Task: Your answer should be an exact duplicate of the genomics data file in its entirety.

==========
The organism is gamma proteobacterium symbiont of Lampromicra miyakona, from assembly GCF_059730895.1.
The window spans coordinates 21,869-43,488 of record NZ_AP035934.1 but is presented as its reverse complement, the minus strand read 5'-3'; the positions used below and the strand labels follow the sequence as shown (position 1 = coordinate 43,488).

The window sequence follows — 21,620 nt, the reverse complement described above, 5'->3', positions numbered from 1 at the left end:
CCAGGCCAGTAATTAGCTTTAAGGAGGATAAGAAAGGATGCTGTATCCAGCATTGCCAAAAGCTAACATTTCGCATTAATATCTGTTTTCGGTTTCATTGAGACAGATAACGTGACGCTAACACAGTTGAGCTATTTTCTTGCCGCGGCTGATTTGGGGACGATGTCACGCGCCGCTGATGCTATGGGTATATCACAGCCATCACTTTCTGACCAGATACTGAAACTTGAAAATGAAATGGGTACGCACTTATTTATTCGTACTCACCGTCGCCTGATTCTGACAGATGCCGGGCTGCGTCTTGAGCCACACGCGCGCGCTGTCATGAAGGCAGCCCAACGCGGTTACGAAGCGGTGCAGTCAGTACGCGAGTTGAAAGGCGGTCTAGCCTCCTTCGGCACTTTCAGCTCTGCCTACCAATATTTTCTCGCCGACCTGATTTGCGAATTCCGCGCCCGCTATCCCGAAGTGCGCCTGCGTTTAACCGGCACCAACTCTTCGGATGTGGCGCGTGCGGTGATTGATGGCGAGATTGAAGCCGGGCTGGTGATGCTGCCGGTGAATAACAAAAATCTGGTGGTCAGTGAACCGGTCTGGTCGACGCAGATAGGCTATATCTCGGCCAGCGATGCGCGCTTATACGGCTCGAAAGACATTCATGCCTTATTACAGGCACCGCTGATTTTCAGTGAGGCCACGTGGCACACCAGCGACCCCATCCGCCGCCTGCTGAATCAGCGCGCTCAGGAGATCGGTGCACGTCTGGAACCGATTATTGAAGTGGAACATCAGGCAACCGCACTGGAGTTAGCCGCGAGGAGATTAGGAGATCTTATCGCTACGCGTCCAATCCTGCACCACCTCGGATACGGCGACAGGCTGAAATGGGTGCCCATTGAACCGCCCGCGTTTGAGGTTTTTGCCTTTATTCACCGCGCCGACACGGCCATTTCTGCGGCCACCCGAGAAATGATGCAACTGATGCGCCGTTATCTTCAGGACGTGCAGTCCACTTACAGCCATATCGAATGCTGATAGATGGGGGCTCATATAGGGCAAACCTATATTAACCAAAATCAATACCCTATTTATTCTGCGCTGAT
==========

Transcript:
The organism is gamma proteobacterium symbiont of Lampromicra miyakona, from assembly GCF_059730895.1.
The window spans coordinates 21,869-43,488 of record NZ_AP035934.1 but is presented as its reverse complement, the minus strand read 5'-3'; the positions used below and the strand labels follow the sequence as shown (position 1 = coordinate 43,488).

The window sequence follows — 21,620 nt, the reverse complement described above, 5'->3', positions numbered from 1 at the left end:
CCAGGCCAGTAATTAGCTTTAAGGAGGATAAGAAAGGATGCTGTATCCAGCATTGCCAAAAGCTAACATTTCGCATTAATATCTGTTTTCGGTTTCATTGAGACAGATAACGTGACGCTAACACAGTTGAGCTATTTTCTTGCCGCGGCTGATTTGGGGACGATGTCACGCGCCGCTGATGCTATGGGTATATCACAGCCATCACTTTCTGACCAGATACTGAAACTTGAAAATGAAATGGGTACGCACTTATTTATTCGTACTCACCGTCGCCTGATTCTGACAGATGCCGGGCTGCGTCTTGAGCCACACGCGCGCGCTGTCATGAAGGCAGCCCAACGCGGTTACGAAGCGGTGCAGTCAGTACGCGAGTTGAAAGGCGGTCTAGCCTCCTTCGGCACTTTCAGCTCTGCCTACCAATATTTTCTCGCCGACCTGATTTGCGAATTCCGCGCCCGCTATCCCGAAGTGCGCCTGCGTTTAACCGGCACCAACTCTTCGGATGTGGCGCGTGCGGTGATTGATGGCGAGATTGAAGCCGGGCTGGTGATGCTGCCGGTGAATAACAAAAATCTGGTGGTCAGTGAACCGGTCTGGTCGACGCAGATAGGCTATATCTCGGCCAGCGATGCGCGCTTATACGGCTCGAAAGACATTCATGCCTTATTACAGGCACCGCTGATTTTCAGTGAGGCCACGTGGCACACCAGCGACCCCATCCGCCGCCTGCTGAATCAGCGCGCTCAGGAGATCGGTGCACGTCTGGAACCGATTATTGAAGTGGAACATCAGGCAACCGCACTGGAGTTAGCCGCGAGGAGATTAGGAGATCTTATCGCTACGCGTCCAATCCTGCACCACCTCGGATACGGCGACAGGCTGAAATGGGTGCCCATTGAACCGCCCGCGTTTGAGGTTTTTGCCTTTATTCACCGCGCCGACACGGCCATTTCTGCGGCCACCCGAGAAATGATGCAACTGATGCGCCGTTATCTTCAGGACGTGCAGTCCACTTACAGCCATATCGAATGCTGATAGATGGGGGCTCATATAGGGCAAACCTATATTAACCAAAATCAATACCCTATTTATTCTGCGCTGAT